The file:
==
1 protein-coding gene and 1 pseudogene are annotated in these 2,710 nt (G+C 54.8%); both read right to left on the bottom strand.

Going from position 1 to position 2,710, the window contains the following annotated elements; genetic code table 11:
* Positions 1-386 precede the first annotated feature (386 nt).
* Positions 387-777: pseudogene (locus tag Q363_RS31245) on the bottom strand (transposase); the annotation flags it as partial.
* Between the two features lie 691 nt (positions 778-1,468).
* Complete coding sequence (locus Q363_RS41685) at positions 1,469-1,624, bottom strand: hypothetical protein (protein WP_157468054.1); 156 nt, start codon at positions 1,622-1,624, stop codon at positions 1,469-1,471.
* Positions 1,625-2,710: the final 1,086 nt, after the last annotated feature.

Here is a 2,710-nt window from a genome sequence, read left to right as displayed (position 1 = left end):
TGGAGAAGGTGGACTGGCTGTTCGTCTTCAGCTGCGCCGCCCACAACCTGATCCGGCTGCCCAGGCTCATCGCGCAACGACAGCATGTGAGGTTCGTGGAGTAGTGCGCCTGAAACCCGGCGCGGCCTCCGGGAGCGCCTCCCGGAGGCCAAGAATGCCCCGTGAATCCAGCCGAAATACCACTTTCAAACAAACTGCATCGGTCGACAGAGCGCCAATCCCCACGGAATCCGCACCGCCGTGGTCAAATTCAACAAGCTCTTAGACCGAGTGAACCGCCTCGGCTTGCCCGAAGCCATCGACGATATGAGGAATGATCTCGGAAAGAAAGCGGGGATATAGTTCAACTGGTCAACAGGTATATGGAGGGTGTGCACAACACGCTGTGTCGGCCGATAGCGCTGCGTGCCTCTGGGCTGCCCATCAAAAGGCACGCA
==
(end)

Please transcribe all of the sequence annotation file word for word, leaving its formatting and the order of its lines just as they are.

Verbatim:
1 protein-coding gene and 1 pseudogene are annotated in these 2,710 nt (G+C 54.8%); both read right to left on the bottom strand.

Going from position 1 to position 2,710, the window contains the following annotated elements; genetic code table 11:
* Positions 1-386 precede the first annotated feature (386 nt).
* Positions 387-777: pseudogene (locus tag Q363_RS31245) on the bottom strand (transposase); the annotation flags it as partial.
* Between the two features lie 691 nt (positions 778-1,468).
* Complete coding sequence (locus Q363_RS41685) at positions 1,469-1,624, bottom strand: hypothetical protein (protein WP_157468054.1); 156 nt, start codon at positions 1,622-1,624, stop codon at positions 1,469-1,471.
* Positions 1,625-2,710: the final 1,086 nt, after the last annotated feature.

Here is a 2,710-nt window from a genome sequence, read left to right as displayed (position 1 = left end):
TGGAGAAGGTGGACTGGCTGTTCGTCTTCAGCTGCGCCGCCCACAACCTGATCCGGCTGCCCAGGCTCATCGCGCAACGACAGCATGTGAGGTTCGTGGAGTAGTGCGCCTGAAACCCGGCGCGGCCTCCGGGAGCGCCTCCCGGAGGCCAAGAATGCCCCGTGAATCCAGCCGAAATACCACTTTCAAACAAACTGCATCGGTCGACAGAGCGCCAATCCCCACGGAATCCGCACCGCCGTGGTCAAATTCAACAAGCTCTTAGACCGAGTGAACCGCCTCGGCTTGCCCGAAGCCATCGACGATATGAGGAATGATCTCGGAAAGAAAGCGGGGATATAGTTCAACTGGTCAACAGGTATATGGAGGGTGTGCACAACACGCTGTGTCGGCCGATAGCGCTGCGTGCCTCTGGGCTGCCCATCAAAAGGCACGCA